How Does the Frontend Communicate with the Backend?
How to connect the frontend and the backend?
How do they communicate?
There are many different ways how to structure a web application. The frontend can take different forms, and it can be daunting to understand how to connect the two.
This article is an overview of what goes on between the backend and the frontend of a web application - how the two communicate.
Let’s start with fundamentals.
Why do the frontend and backend exist in the first place?
The backend and frontend both work together to serve a single goal. It’s pretty helpful to keep it in mind at all times. They are made, so a user can access them. In detail this interaction can look like this:
- The user points their browser to one of your website’s urls
- This makes the browser send out one or more requests to your server
- The browser waits to receive responses from your server
- Every response is used to render a part of the site
- The user waits for the browser to render the page
- The user sees a useful and usable page
- The user interacts with the page
- Causing more requests to be sent out, to get more data and display new information, and so on
It’s all about the user.
The front- and backend make this possible by causing requests to be sent and answering with responses.
Before diving deeper, we should make sure we’re talking about the same things.
To make sure that we are on the same page, here are descriptions of possible ambiguous “big words” in this article:
Server - the abstract “thing” where the browser’s requests arrive. We don’t care about that detail to much here. It’s enough to know that the backend code is running on the server as well as other services. Request for the backend arrive at the server and are eventually passed on to your backend code.
Backend - the part of your web app which is not directly visible to the user. It receives requests and prepares data which is transmitted back to the user’s browser. Backend code is built to be running on a server and it’s never running on the user’s machine.
Browser - an application running on the user’s device. It sends out HTTP requests, receives responses, processes the received data, and uses it to render a viewable page. All of communication from the user’s side goes through their browser.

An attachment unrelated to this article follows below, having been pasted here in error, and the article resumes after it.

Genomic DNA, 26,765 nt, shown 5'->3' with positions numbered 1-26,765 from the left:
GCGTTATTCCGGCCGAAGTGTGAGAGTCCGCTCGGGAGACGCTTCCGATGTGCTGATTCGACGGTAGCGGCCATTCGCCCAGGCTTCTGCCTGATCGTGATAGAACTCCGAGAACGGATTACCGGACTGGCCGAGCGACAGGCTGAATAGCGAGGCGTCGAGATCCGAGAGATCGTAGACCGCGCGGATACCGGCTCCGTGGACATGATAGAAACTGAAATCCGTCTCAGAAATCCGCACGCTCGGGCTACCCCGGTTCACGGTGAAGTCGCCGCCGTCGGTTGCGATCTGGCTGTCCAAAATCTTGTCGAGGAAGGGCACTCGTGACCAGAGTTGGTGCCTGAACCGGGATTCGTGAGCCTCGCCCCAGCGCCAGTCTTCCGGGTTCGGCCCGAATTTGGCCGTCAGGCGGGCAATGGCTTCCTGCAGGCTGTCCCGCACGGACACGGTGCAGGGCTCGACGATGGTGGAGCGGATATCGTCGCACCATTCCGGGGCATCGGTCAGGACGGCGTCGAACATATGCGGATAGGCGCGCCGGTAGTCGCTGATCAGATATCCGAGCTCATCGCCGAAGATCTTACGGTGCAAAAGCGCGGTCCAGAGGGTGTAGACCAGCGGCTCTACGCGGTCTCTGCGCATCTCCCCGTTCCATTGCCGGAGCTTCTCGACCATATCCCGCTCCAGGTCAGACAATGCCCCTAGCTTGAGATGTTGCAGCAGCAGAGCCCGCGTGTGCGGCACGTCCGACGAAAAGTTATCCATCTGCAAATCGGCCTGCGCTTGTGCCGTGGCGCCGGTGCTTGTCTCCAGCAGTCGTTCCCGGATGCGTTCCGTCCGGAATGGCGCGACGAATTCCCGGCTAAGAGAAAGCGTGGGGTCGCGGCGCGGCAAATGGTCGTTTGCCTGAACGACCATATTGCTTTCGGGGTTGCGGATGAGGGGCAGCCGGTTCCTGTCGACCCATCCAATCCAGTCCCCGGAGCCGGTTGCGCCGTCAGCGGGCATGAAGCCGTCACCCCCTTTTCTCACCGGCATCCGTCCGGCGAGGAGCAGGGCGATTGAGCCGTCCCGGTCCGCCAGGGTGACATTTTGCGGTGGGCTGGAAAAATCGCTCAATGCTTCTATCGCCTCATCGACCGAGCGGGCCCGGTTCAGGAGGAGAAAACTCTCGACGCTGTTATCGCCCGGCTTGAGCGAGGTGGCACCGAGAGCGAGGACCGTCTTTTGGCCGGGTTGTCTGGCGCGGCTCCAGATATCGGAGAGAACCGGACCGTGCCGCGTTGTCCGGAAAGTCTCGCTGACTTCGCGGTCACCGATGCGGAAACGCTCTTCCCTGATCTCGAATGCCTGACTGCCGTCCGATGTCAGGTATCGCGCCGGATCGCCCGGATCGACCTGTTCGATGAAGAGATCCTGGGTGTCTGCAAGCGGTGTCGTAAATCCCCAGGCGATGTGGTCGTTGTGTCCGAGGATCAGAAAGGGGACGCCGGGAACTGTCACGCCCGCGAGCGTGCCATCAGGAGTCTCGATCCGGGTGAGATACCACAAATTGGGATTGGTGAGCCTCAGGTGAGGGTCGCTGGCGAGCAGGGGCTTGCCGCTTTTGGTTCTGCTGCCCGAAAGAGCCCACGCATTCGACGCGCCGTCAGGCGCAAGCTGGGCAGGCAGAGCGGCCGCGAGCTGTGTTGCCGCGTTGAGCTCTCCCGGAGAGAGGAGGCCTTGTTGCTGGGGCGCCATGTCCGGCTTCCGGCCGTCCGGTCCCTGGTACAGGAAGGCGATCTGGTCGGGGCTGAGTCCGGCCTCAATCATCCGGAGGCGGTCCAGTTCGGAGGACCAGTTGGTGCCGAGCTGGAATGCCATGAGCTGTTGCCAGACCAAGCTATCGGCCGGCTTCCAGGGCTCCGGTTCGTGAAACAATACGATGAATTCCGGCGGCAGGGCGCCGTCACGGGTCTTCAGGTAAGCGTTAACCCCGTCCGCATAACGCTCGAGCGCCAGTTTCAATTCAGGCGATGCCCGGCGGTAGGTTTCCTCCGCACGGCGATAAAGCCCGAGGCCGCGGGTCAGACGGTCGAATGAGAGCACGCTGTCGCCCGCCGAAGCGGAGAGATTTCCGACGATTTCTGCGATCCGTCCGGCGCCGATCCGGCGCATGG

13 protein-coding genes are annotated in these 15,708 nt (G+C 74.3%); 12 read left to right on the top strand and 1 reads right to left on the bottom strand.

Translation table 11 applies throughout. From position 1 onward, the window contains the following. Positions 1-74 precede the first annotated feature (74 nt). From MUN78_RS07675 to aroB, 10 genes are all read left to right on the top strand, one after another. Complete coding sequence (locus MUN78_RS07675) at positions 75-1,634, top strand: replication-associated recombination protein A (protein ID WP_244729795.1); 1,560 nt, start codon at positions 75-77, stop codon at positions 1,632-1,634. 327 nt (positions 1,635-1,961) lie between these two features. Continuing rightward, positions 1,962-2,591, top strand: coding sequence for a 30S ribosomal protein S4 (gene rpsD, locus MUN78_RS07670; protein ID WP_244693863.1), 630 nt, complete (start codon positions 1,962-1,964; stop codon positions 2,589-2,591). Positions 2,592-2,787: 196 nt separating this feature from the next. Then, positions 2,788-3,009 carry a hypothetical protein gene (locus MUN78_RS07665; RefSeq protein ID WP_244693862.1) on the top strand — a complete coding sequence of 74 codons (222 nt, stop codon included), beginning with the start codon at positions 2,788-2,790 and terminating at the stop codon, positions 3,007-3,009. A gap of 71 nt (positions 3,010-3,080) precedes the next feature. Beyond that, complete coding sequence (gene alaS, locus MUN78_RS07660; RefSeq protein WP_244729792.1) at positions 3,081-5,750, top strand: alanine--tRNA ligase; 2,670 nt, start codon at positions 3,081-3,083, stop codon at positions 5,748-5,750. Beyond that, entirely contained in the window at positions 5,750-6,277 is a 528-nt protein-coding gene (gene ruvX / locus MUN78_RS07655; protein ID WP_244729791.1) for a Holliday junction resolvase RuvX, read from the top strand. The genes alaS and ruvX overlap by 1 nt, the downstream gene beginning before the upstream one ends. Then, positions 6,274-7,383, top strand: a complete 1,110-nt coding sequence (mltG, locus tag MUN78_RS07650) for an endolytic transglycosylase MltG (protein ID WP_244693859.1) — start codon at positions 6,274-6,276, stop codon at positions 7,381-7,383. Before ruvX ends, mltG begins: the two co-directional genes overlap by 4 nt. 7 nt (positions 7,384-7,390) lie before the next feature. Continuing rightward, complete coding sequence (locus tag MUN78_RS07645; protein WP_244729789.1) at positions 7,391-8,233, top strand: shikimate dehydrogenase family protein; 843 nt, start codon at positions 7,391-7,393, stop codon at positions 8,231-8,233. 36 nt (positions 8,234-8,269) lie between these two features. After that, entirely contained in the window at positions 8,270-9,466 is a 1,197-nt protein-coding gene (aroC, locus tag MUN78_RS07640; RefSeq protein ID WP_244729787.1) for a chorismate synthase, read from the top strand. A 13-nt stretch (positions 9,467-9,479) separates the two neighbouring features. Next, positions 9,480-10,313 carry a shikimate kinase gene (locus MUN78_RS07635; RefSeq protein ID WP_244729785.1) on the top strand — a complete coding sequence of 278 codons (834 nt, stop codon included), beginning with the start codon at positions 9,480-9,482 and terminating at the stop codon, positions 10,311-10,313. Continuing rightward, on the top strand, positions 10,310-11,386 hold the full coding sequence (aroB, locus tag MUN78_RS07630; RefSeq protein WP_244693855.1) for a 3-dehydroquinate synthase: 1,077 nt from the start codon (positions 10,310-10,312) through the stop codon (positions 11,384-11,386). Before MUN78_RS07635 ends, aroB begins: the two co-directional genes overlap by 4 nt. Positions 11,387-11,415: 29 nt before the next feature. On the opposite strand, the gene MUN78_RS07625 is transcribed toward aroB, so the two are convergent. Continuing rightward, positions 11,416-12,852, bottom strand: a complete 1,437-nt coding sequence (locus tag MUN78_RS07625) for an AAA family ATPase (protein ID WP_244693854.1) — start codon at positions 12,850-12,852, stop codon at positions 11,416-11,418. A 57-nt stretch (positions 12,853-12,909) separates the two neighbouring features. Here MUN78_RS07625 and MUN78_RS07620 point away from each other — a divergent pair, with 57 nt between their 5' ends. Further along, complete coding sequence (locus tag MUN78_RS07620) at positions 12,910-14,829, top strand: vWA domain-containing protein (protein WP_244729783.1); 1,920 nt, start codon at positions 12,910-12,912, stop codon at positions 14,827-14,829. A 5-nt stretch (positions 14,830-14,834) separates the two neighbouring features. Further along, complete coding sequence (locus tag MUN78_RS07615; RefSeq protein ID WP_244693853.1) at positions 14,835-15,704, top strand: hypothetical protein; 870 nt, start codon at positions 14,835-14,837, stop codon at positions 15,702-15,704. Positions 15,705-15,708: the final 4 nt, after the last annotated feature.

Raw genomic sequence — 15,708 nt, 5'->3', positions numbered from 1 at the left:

When does the browser talk to the backend?
HTTP requests arrive from the browser at the backend. Those requests may contain data in the HTTP headers or request body. The intent may be to request new data or to transmit user-created data to the backend.
HTTP requests, are constructed inside the user’s browser and sent off. There’s a response for each request, carrying information in the HTTP headers and the request body. Those responses arrive back at the backend arrive back at the user’s browser.
What needs to happen, to make the browser have to send out a request? Those requests which are fired because a user clicked a link or by JS code running in the background. But there are more possible triggers:
- The user enters a URL, which makes the browser go and request it.
- The browser reads the incoming HTML, and notices that there’s a resource it needs to load, such as a JS file, an image or a CSS file. It goes ahead and requests each with a single new HTTP request. Usually this happens while loading a website. (Those requests don’t have to go to the same backend, you could load JS from another site. People like to use CDNs for that as it’s pretty fast and convenient.)
- A user clicks on a plain-ol’ link the webpage is loaded and rendered. The browser knows that they need to navigate to a new page and requests the corresponding URL.
That’s pretty much all scenarios which can make a browser fire off requests to the backend. In each case, there are HTTP requests and responses involved.
What do they send to each other?
This one can differ! But there’s a very popular way of doing things, which is used most often. It’s a good way of doing things for 99% of all frontend-backend communication scenarios.
The magic is within the HTTP request/response payloads. The backend usually responds with certain contents of the HTTP body:
- HTML-formatted responses
- other static files (CSS, JS, images, …)
- JSON-formatted data
- No body at all. Just a status code and header fields.
The frontend sends:
- Simple HTTP requests without a body
- Form data
- JSON-formatted data
Let’s look at some examples
So far so good! Let’s take those vague descriptions from above, and look at some very concrete examples. Even though you know everything you need by now, it can be hard to connect the dots to real-life examples as there can be a lot of complexity and confusion sprinkled in.
I hope that these examples will help you see how everything fits in. And understand how the backend and frontend communicate.
Scenario: Just static content
If a browser requests something like
http://example.com/style.css, this is usually handled by the web server (like Nginx) of the backend. The request is a GET for that
resource, and the backend responds with a response, containing the content of the file.
Such static files can be served by the web application (application server) itself, but usually this is considered to be in poor taste. Web servers are really quick with this task, and web apps are kinda clumsy about it.
Vanilla Django, using Django templates
The next case is about requesting dynamic content. From the browser side,
it looks the same as requesting static content - there’s a request
which is fired off to a URL like
The browser does not care which part of the backend will handle the request, it just wants answers. (NOW.)